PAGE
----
Much has been written about Bhagat Singh’s life and work.10 A strand that emerges often in discussions concerning this work is its (mis)appropriation by various forces: those of the Left and the Right; those that speak in the name of religion and those that don’t; those aligned with a nationalism, and those aligned with a Marxism.11 Such appropriations are sometimes contested by highlighting certain elements in Bhagat Singh’s work and challenging or marginalizing others.12 However, in reading his writings, I am indeed struck by the diversity of tropes, elements, and indeed, discourses, which intersect in this work and render it, in effect, appropriable by several forces that we might consider formally opposed. In an early and astute essay, the Marxist historian Bipan Chandra puts this very perceptively: ‘The new generation of terrorist revolutionaries were men of ideas and ideologies. Their ideas were, of course, rapidly developing and cannot be studied except in motion, so to speak’.13 As soon as one thinks about this phrase, one realizes that any idea worth the name is always in motion—the idea that is studied no less than the idea that studies. The question then is: how to make such motion visible or legible, without attempting to circumscribe or limit it, without immediately reading it in terms of a contradiction—as Chandra proceeds to do. Indeed, it seems to me that by resorting too quickly to the category of contradiction, Chandra perhaps gives up on the task of pursuing a more complex analysis. His argument is as follows. He is struck by the ‘historical paradox’ that though most of the revolutionary terrorists were committed to a version of Marxism, their own deeds and words were appropriated by the nationalist leadership:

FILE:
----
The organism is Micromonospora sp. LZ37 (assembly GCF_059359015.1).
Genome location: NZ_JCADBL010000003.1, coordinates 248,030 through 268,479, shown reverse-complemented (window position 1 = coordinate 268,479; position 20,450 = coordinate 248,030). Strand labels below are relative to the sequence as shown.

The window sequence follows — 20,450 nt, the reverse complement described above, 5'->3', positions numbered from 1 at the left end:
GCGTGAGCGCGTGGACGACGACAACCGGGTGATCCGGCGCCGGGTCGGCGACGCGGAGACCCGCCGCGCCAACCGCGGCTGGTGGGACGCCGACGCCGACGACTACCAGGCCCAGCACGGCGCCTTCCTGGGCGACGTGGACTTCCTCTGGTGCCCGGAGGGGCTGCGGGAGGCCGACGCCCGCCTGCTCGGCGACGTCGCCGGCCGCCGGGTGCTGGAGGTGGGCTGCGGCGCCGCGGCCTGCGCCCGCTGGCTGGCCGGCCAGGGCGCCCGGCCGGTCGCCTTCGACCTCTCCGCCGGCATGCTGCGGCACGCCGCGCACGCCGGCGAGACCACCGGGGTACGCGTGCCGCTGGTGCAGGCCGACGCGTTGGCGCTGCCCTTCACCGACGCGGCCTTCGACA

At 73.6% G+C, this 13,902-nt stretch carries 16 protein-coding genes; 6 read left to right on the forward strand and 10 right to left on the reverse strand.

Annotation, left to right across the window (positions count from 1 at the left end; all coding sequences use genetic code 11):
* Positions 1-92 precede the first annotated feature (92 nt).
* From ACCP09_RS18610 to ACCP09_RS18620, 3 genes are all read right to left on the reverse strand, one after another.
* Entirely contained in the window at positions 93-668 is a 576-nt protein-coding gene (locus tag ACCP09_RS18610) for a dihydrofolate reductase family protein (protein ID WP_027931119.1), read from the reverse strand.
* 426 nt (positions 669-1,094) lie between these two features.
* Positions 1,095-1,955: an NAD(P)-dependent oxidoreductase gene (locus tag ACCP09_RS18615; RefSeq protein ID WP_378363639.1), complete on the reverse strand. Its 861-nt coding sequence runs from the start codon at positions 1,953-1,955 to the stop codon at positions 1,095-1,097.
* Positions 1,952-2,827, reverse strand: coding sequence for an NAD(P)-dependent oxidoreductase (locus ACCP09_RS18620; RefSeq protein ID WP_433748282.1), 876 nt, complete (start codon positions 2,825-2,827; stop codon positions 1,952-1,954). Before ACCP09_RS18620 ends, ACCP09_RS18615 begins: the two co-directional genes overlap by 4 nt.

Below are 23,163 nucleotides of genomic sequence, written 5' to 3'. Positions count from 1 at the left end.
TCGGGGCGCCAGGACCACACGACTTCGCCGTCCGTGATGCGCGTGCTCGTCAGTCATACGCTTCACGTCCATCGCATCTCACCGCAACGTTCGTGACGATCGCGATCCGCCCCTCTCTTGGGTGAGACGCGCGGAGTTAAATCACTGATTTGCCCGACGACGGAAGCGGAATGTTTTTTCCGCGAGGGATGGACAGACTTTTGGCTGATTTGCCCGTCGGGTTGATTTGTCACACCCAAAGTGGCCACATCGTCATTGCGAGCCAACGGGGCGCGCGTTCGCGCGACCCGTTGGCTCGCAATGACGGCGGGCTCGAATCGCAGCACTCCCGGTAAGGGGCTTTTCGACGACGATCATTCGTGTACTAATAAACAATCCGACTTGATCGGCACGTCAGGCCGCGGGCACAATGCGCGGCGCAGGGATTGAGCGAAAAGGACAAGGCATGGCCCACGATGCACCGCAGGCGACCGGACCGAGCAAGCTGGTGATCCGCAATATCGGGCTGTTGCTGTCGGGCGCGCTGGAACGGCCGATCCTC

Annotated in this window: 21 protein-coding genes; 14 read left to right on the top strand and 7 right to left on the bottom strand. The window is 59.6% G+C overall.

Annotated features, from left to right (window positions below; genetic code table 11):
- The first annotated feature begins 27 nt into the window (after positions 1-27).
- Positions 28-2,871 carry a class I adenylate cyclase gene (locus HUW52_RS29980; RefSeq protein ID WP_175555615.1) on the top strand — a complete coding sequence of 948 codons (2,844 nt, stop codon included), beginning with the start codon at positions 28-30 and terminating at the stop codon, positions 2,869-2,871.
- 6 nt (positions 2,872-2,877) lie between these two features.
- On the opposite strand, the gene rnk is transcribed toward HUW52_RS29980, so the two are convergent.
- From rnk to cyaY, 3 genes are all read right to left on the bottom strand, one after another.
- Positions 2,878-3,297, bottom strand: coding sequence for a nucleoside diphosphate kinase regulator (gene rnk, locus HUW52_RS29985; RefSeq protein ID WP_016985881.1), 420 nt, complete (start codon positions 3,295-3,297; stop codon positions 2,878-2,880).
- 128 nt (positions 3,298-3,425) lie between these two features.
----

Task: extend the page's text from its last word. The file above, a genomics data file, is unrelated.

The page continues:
Basically their failure can be expressed in a series of contradictions between their ideology and their work. While in theory they were committed to socialism, in practice they could not go beyond nationalism. While in theory they desired mass action and armed struggle, in practice they could not rise above terrorist or individual action… While in theory they wanted to create and lead a mass movement, in practice they remained a small band of heroic youth.14
The failure of the revolutionaries, according to him, ‘was not merely that of not linking their practice with their theory’, but also ‘that of not integrating nationalism and socialism at the theoretical and programmatic plane’. Their political aspiration was to ‘accomplish at one stroke the nationalist as well as the socialist revolutions’, but since historical conditions could not allow them to do that, they were forced to keep the two ideals distinct.